Boards have taken notice and executive leadership is more invested than ever before in mitigating reputational risk stemming from a breach of trust. Still, multinational corporations are struggling to reconcile their cybersecurity and information governance efforts with the shifting landscape of privacy laws, consumer expectations and data management challenges. But a company that is facing privacy and security issues does not need to radically change the way it does business. Instead, it can leverage culture to implement and foster the necessary policy, procedural and technological transformations needed to strengthen its security stance and protect its trust ecosystem.
Though many organisations are losing sleep over how to manage information under the new expectations and regulations for privacy and security, these can be viewed as an opportunity. This article will discuss how a holistic, client-centric approach to compliance and cybersecurity can build stronger trust with external and internal stakeholders and enable leadership to leverage emerging standards as opportunities to improve their overall corporate stance.
We have seen that cyber incidents and attacks can have far-reaching impacts on a society – including the company’s own reputational loss, economic impacts, critical infrastructure disruption and national security risks. A key step in strengthening cybersecurity posture is to understand the current landscape and top threats on the horizon. Among these are trust-based threats and risks stemming from the supply chain and third-party vendors. An organisation needs to trust that its systems and vendors have the appropriate measures in place and are meeting basic cybersecurity standards. If it is found that basic standards are not met and data is compromised, integrity is undermined among employees, partners and clients.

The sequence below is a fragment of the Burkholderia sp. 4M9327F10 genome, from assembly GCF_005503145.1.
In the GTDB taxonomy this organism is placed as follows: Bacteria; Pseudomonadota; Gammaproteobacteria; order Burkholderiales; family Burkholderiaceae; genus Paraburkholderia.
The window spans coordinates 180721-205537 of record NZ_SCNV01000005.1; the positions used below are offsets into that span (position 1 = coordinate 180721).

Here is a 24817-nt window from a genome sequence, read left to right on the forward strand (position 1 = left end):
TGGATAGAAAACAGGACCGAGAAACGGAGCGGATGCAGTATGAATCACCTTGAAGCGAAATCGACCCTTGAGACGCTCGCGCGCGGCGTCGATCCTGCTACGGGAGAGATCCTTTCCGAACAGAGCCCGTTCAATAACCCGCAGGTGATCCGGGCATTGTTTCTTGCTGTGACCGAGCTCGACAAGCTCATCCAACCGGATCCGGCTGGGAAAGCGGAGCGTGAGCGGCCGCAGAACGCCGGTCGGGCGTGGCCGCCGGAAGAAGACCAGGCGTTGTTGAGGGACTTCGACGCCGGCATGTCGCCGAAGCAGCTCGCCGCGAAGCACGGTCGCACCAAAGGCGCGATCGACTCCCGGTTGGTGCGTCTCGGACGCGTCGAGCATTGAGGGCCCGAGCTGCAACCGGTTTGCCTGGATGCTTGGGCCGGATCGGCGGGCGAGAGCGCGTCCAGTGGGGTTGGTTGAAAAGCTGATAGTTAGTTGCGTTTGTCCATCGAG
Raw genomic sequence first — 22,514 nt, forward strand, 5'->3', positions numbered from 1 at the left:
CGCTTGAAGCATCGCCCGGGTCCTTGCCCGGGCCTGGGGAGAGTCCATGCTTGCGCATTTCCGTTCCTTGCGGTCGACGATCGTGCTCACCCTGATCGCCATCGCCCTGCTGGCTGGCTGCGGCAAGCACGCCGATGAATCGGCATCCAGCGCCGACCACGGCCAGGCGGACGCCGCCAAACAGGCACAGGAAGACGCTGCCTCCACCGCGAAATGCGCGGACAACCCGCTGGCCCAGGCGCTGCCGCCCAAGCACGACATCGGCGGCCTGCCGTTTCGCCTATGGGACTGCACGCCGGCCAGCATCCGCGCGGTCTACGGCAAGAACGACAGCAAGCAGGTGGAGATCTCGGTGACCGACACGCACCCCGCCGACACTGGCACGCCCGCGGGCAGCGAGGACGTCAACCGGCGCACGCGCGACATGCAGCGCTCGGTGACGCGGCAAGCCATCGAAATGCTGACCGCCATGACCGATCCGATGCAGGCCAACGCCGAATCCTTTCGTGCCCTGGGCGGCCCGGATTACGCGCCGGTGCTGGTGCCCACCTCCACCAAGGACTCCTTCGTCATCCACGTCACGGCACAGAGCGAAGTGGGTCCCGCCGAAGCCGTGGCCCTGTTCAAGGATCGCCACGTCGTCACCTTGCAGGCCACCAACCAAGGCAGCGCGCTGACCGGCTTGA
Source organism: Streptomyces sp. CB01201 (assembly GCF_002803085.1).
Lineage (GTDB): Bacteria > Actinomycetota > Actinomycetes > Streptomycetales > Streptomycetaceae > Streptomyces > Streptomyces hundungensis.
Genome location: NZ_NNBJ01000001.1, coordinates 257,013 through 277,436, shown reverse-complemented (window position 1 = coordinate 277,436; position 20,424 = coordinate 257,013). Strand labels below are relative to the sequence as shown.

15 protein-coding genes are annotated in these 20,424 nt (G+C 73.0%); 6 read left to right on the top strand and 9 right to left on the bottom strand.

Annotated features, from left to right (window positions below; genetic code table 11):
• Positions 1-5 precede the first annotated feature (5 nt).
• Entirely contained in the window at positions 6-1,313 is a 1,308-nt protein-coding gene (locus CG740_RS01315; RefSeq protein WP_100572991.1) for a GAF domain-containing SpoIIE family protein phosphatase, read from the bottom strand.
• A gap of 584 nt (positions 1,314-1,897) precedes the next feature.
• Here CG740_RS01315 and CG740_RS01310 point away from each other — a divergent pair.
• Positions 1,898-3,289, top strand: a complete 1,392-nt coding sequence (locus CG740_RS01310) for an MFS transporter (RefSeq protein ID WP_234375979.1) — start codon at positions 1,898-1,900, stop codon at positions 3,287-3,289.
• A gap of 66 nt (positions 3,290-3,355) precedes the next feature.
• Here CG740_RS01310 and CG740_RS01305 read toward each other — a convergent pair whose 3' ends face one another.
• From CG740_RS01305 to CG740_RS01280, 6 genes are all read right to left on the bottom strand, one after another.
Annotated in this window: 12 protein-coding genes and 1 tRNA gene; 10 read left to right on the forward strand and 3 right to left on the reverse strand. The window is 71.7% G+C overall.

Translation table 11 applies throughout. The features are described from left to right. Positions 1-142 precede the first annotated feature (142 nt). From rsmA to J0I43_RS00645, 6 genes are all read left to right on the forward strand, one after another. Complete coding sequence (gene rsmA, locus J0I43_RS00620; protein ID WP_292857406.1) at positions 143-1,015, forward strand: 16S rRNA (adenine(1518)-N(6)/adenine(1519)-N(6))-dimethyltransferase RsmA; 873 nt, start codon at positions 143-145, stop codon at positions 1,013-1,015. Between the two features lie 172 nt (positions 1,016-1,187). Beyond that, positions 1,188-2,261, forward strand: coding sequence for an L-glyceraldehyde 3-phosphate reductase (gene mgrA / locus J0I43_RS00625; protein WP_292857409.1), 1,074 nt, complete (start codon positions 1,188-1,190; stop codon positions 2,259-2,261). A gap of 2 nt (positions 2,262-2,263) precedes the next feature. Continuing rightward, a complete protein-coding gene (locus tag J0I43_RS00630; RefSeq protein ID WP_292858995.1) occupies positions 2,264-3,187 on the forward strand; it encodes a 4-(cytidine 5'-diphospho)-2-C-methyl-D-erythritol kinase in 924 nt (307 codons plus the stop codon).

Malicious cyber actors, whether they be nation state, cybercriminals, hacktivists, or cyber terrorists, have a globally accessible platform to conduct all manner of highly effective operations, from physical destruction and undermining of trust, to stealing money. The reach of these operations is not limited to governments, but instead is infiltrating private industry and civil society, and businesses must be prepared for their critical areas to become targets. A case in point is the WannaCry ransomware event that was set to target unpatched systems and resulted in major financial costs and disruption of medical services in the UK.
“Multinational corporations are struggling to reconcile their cybersecurity and information governance efforts with the shifting landscape of privacy laws, consumer expectations and data management challenges”
The proliferation of connected devices is another top issue and a double-edged sword. Society is benefitting from this connectivity, but the opportunity space for cyber threats and vulnerabilities has grown exponentially in parallel. While the community is working diligently to enhance the cybersecurity of devices and communication pathways comprising the Internet of Things, such as the signals sent between autonomous vehicles, malicious cyber actors are trying to capitalise on these devices’ insecurity.
Privacy has become law